In 99 with Tendulkar plagued by persistent injuries he started to become more of a accumulator or a run a gatherer rather than a stroke maker still he had his moments like in Australia during that year he was able to score a hundred at Melbourne though one has to add that McGrath did trouble him by bowling back of a length and giving him virtually no room but Tendulkar still was good enough to counter him, even in 01 though Lax. took the limelight for that breathtaking innings at Kolkota yet Tendulkar also did his bit by scoring a hundred in Madras and in England in 02 he showed his class with that 194 at Headingly. In 04 when there was speculation of Tendulkar being well past his best he still got a double hundred at Sydney and that was a series in which he had troubles with playing those cover drives as he was not coming to the pitch of the ball as a result he was getting caught in the slips so at Sydney he decided he won't play any cover drives and it was amazing to watch him compile a near flawless innings without a single cover drive as poor Aussie quicks tried again, and again to lure him to play those cover drives by bowling well outside the off stump and that innings clearly showed Tendulkar's determination to succeed. In 08 he yet again tormented Aussies by getting 493 runs.

Yes Tendulkar's performance recently in Lanka was nothing to write home about because of which there is pressure on little master to do well against Aussies but he is a true great of the game as to be consistent for 17 to 18 years is just incredible.

Thanks to greyblazer for this insight into the Little Master.

Thursday, 9 October 2008

Congratulations to Ricky Ponting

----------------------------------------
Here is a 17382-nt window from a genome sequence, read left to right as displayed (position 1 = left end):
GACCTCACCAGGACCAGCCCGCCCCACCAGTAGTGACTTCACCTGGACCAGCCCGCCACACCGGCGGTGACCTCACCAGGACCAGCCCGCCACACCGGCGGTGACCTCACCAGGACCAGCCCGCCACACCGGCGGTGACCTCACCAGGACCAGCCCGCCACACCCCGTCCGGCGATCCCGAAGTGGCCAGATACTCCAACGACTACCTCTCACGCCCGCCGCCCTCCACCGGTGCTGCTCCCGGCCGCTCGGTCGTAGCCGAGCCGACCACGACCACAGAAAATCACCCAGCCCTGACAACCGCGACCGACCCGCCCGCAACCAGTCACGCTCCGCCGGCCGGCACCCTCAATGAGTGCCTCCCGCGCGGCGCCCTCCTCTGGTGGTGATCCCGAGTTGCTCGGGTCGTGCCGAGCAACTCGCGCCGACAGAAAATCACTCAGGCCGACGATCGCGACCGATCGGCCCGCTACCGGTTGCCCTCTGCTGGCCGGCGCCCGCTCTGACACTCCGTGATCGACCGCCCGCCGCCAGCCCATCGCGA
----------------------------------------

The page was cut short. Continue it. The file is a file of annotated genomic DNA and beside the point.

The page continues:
In today's game, something that will be reviewed upon its completion, Ricky Ponting scored a century. This could prove vital as the game goes on, however it is not in this context that I am offering my congratulations. Ponting said "It means a lot to me to do well here. It's my time to stand up and make sure I score some runs." Ponting, until today averaged 12.28 from eight Tests and fourteen innings on Indian soil. Ok, so he was dismissed by a spinner four the fourteenth time in fifteen outings, but this is still an achievement, especially considering his statement of intent came only a day previously.

Bored of Selectors

'With the Test series starting, a question remains etched into the minds of the Board of Selectors, how long will they be able to keep playing the 'fab four' and get away with it? Ganguly has announced that he will soon be going, but I myself have become bored of the 'will they, won't they' questions that keep arising.

Will the board drop the cricketing untouchables (untouchable in a good way of course) if they are performing poorly? Will they give youth a chance? Or are they allowing these players to make the choice as to when they go? I know how I would have it, but then again I am not a superpower within the Indian cricketing world. If a player is performing badly, then of course, their position should be considered, however, if this would involve taking a gamble on a totally unproven player then perhaps this risk is too much to bare. In this instance, I actually feel that the selection of Ganguly for this series and in the line-up is justified. The only other alternative in the squad was Badrinath, an inexperienced player at this level.'

I wrote this before the series began thinking that I would leave it and see how the 'fab four' performed as the series went on. And I have not been disappointed. Ganguly has thus far proven a very worthy member of the squad and I am glad that he will be able to go on his terms with a century to be remembered by. Dravid has not found the best form of his career but he put in that gutsy fifty in the first Test. Sachin is now the holder of more records than I can count and scored some vital runs in the first innings of this second Test. V.V.S has been the most disappointing, and it was V.V.S who I thought would outshine the rest! Shows the difference that ten days can make.